III. Peace is an Exclusive Gift from Jesus Christ.
I want to explain why I see peace as an “exclusive gift.” It’s for this reason: The peace of God is nothing “earthly.” It’s not a contrived, upgraded psychological version of peace. And neither is it a chemically engineered peace-in-a-pill variety. The type of exclusive peace I see is found in John 14:27, where Jesus said, “Peace I leave with you, my peace I give unto you.” It’s peace that comes straight out of Jesus! He called it “my peace”! And that means it’s divine, holy, other-worldly peace that comes directly from heaven. Now that’s the peace people need!
Do you realize that when we partake of Christ’s peace we are utilizing the exact peace Jesus used when he walked the Earth. To me, that’s an astonishing thought to contemplate!
Jesus offers me the exact peace that he used to fight Satan in the wilderness!
It’s the peace he used to stand before Pilate, the High Priests, and the Roman soldiers!
It’s the very peace Jesus took to the Cross and died with (Matt. 27:14).
Jesus brought this peace from the Throne of God in Heaven, used it in every occasion of his life on Earth, and then said: “My peace I give unto you”! What a thought!
This peace I’m talking about is totally pure, a hundred percent glorious, and without the least imperfection. It’s all of God, so it must be this way! So the next time you find yourself asking God for peace, understand you are requesting the express, exclusive, divine peace that Jesus used. Wow! If that isn’t something to ponder I don’t know what is!
(Transition) Fourthly, I see peace being invoked as a blessing from God.
IV. Peace can be Invoked as a Blessing from God
The word peace, or shalom, is mentioned 812 times in Scripture. Even today,“Shalom” is the most commonly used salutation and farewell that Jewish people invoke. We know this is appropriate and even important because the Apostles employed it in their greetings and benedictions to the NT Churches.
As a means of illustrating how wonderful the “invocation of peace” can be, I want to note how Paul articulated it in 2 Thessalonians 3:16.
“Now may the Lord of peace himself
give you peace at all times in every way.”
I want to read that Scripture again: “Now may the Lord of peace himself give you peace at all times in every way.” How often did Paul say we can we enjoy this peace? He said it’s ours “at all times [and] in every way.”
(Corporate Profession) I want to pause from my preaching long enough for us join in a corporate profession. Here’s what I want us to profess:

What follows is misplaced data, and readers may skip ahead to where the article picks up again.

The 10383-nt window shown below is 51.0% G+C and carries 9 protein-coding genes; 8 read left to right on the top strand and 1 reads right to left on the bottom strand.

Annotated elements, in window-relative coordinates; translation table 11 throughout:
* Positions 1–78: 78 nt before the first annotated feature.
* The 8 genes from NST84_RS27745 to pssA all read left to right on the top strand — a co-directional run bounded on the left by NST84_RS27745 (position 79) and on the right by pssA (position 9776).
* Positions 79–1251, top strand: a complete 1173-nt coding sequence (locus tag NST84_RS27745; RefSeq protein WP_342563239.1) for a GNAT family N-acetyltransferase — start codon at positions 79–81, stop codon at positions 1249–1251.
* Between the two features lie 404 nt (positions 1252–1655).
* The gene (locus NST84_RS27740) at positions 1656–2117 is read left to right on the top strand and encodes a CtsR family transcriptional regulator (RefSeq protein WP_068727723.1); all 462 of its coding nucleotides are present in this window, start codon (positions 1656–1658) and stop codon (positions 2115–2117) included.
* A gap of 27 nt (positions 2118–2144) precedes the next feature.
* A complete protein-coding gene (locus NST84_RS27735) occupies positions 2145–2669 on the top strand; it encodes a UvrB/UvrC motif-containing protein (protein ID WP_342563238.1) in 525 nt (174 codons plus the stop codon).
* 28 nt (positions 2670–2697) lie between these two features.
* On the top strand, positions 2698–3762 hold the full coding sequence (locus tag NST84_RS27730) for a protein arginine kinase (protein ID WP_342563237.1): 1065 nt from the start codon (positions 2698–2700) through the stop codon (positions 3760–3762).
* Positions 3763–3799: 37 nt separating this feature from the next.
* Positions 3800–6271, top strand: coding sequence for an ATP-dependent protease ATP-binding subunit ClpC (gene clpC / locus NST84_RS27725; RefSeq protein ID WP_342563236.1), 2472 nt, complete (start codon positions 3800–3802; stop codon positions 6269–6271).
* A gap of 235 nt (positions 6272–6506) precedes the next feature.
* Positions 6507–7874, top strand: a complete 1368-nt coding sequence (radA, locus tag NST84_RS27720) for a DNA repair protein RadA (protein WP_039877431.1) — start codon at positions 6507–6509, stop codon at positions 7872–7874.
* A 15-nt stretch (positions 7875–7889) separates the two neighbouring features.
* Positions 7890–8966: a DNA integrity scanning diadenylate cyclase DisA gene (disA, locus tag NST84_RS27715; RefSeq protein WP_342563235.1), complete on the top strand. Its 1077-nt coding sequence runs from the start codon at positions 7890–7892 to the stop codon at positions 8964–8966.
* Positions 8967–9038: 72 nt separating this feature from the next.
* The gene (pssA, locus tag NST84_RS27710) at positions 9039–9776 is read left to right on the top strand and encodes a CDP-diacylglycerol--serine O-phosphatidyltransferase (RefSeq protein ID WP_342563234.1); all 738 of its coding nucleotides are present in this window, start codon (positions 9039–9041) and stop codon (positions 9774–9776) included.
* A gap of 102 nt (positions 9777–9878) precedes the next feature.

“God gives me peace at all times and in every way.”
Isn’t that wonderful! I’m grateful that God’s peace is available at all times and in every way! Do you know what this means? It means you never have to wonder whether it’s God’s will to give you peace. You don’t have to pray about it. You don’t have to contemplate it. God has already made the determination for you. It’s his will to give you peace. He wants you to know this! Always remember it! It’s God’s will to give you peace at all times and in every way! When you are stressed, overworked, or “out-of-sorts.” It’s God’s will to give you peace at all times and in every way.
(Transition) Fifthly, I see peace as the prize God will award his people at the end of their journey.
V. Peace is the Prize God Awards Believers in Heaven
As we read the Bible, it becomes evident that those that were sent on a mission to find Jesus were awarded a special sense of satisfaction and peace when they reached their destination of finding him. I want to mention several people that found special peace when their destination led them to Christ:
John 1 mentions several people waiting for the Messiah’s appearance. There was John the Baptist, Andrew, Simon Peter, Philip, and Nathaniel. Each of these men fellowshipped with Jesus that day, and before it ended there was a consensus among them. Let me show you:
John the Baptist, the forerunner of Jesus, called him, “God’s chosen one” (34). The soon-to-be-apostles called him: “the Lamb of God” (36); Rabbi (38); “the Messiah” (41); “the Son of God” and the “King of Israel” (49).
There seemed to be a corporate sense of peace that settled on their souls as they declared their search was over. They had found the Grand Prize—the Messiah, Jesus of Nazareth had appeared!
- Consider the Magi following that star for 700 miles. They could have traveled for two months. Then, when they reached Bethlehem, they presented their gifts to the King. One look at the Child-King and the Wise Men knew he was the Savior of the world. They had reached their destination; there was nothing more to do; now they could return home.